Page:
A Description of the Six Principle of Nonviolence

Martin Luther King Junior, an icon in the civil rights movement, stood for six main principles of nonviolence. The six principles were the guideline and the key to his success in making substantial improvements in the world of segregation and public prejudice. Martin Luther King Junior believed that nonviolence: was a way of life for courageous people, sought way to win friendship and understanding, sought a way to defeat prejudice and not people, held that suffering could educate and transform, chose live instead of hate, and believed that the universe was on the side of fate. These principles will be glanced at in the following paragraphs.
Nonviolence is a way of life for courageous people. This statement is simply saying that a man of this belief does not have to resort to violent means, which intern gains him a somewhat higher moral authority regarding the matter. Someone who consistently lashes out physically in disagreement is on a lower moral level, and is quite obviously not making a valid attempt to cure the deficiency.
Nonviolence seeks to win friendship and understanding. This says that violence is not progressive, but in fact against progress. Nonviolent means not only express an opinion about an issue, but also do not push relationships backwards. Nonviolent means attempt at friendship, whether successful or not. Nonviolence is not filled with rage, which allows the opposite party to ponder the ideas of the expresser.
Nonviolence seeks to defeat injustice, not people. If someone disapproves of something, and they do so nonviolently, there is only room to move forward. On the other hand, however, if someone chooses the easiest way, the way of violence, that not
only closes the minds of the opposing person, but acts as a catalyst towards their anger. Nonviolence targets the issue, not the supporting party of that issue.
Nonviolence holds that suffering can educate and transform. This is for the good of both parties. In the bus boycotts, everyone suffered. The bus owners, the employers, as well as the boycotters suffered. This eventually taught them all lesson. The blacks learned that their nonviolence was very productive after a year, and the owners and employers learned that they should have been more receptive to the ideas and issues of the blacks.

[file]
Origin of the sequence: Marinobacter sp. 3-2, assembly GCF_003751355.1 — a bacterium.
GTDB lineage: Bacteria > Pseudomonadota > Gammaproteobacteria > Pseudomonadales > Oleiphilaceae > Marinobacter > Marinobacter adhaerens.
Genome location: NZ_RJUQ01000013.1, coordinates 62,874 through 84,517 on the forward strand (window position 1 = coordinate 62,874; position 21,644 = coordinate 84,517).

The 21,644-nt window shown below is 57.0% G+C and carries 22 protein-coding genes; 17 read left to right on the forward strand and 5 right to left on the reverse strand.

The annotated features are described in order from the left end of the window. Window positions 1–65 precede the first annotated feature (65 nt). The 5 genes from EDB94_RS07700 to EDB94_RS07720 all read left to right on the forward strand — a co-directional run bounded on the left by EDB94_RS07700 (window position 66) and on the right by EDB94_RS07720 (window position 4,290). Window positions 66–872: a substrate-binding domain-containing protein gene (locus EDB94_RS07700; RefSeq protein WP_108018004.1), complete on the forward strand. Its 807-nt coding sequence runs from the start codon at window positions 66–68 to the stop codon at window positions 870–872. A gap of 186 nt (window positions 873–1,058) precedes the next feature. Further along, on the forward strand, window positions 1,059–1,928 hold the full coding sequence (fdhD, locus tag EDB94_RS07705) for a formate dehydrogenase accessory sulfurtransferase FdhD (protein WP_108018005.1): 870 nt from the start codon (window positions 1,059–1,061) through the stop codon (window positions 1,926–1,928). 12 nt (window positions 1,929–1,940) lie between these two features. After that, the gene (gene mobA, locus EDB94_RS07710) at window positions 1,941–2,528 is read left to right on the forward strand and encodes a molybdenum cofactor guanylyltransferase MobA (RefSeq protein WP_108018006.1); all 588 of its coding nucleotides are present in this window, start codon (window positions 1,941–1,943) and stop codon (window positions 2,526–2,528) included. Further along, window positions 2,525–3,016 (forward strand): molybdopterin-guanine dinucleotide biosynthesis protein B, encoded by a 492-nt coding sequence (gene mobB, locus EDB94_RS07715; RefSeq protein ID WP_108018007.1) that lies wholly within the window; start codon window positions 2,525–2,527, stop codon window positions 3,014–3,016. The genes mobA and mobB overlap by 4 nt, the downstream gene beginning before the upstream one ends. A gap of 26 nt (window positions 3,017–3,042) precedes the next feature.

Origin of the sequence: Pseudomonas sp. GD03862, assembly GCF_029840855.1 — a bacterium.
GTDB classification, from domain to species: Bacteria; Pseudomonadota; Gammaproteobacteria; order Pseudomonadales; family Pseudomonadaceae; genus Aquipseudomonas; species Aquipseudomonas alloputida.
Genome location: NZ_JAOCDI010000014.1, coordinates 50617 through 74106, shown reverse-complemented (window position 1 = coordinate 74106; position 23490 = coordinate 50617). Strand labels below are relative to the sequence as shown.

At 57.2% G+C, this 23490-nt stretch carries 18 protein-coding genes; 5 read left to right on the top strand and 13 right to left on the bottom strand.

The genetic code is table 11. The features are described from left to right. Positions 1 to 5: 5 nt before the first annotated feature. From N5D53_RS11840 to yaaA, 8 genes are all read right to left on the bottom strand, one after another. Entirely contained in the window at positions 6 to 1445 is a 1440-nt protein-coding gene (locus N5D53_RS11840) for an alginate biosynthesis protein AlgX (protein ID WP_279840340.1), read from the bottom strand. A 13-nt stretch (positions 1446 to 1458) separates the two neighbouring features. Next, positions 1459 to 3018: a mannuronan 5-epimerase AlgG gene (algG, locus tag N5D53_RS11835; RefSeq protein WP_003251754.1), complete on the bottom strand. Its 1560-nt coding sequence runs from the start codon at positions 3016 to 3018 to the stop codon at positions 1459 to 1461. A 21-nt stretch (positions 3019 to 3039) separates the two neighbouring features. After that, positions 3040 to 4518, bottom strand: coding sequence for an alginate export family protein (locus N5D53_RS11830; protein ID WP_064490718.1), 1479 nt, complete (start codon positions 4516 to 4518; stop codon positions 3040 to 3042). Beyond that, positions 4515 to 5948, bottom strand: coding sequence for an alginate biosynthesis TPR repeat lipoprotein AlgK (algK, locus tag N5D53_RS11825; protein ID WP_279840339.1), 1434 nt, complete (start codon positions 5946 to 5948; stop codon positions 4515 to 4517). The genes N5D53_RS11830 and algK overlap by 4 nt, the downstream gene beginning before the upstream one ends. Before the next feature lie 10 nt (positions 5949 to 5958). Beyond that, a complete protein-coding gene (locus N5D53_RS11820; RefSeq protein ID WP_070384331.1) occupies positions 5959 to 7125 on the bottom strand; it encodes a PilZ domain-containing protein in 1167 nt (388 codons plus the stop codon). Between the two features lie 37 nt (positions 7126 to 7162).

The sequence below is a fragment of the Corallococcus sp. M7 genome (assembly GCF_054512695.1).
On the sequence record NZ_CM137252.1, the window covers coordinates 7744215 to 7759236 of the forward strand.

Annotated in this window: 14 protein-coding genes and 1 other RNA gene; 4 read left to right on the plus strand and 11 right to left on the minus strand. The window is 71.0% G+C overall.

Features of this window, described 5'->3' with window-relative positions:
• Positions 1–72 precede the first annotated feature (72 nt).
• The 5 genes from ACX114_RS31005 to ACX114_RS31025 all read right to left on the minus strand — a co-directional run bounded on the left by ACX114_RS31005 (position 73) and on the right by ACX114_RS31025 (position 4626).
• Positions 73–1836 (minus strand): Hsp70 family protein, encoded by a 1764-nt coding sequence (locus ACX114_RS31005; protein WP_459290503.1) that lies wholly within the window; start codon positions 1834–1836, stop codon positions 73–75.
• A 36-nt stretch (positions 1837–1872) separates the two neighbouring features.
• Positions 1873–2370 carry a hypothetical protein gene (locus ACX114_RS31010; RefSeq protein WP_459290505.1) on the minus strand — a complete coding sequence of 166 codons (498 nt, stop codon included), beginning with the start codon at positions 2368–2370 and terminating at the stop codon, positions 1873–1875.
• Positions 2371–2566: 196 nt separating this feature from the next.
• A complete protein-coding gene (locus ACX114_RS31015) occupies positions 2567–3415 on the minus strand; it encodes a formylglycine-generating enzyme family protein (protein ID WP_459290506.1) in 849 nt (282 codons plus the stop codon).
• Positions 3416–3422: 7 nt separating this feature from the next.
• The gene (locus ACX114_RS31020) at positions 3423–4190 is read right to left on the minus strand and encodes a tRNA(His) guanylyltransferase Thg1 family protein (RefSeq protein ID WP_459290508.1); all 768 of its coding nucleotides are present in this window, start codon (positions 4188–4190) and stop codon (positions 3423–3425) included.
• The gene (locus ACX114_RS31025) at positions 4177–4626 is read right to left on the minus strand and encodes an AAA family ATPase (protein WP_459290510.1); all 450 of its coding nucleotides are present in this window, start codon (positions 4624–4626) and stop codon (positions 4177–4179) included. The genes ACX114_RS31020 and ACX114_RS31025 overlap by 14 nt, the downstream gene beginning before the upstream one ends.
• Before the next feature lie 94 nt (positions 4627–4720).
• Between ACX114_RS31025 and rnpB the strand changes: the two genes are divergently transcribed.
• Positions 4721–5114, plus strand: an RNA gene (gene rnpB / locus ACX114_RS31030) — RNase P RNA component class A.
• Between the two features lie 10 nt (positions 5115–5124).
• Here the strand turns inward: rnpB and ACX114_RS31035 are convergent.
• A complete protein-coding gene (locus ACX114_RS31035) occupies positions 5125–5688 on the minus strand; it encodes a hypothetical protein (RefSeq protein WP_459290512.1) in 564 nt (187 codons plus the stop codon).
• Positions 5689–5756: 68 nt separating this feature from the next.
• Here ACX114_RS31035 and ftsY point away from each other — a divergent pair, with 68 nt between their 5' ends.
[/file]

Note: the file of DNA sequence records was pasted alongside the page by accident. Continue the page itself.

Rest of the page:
Nonviolence chooses love instead of hate. It is quite clear that striking a man over his opposite view is hate-filled. This would not provide a gateway toward friendship, unlike the way of a nonviolent man. It would only make issues even harder to discuss civilly.
Nonviolence believes that the universe is on the side of violence. Dr. King thought that eventually God would prevail in the way of moral value. Even if human laws went against these values, Dr. King thought that good would eventually supercede evil.
These brief descriptions of Dr. Martin Luther King Juniorís six principles of nonviolence provide some detail and examples of each principleís application. Dr. King practiced, as well as preached these six principles up until his death in mid 1968. He was well versed in nonviolence, and was prosecuted many times for his practices. In practicing these six principles, Dr. King did gain much moral authority, and it would seem that he was found to be correct in his principle that stated that the universe was on the side of justice, as we can see today.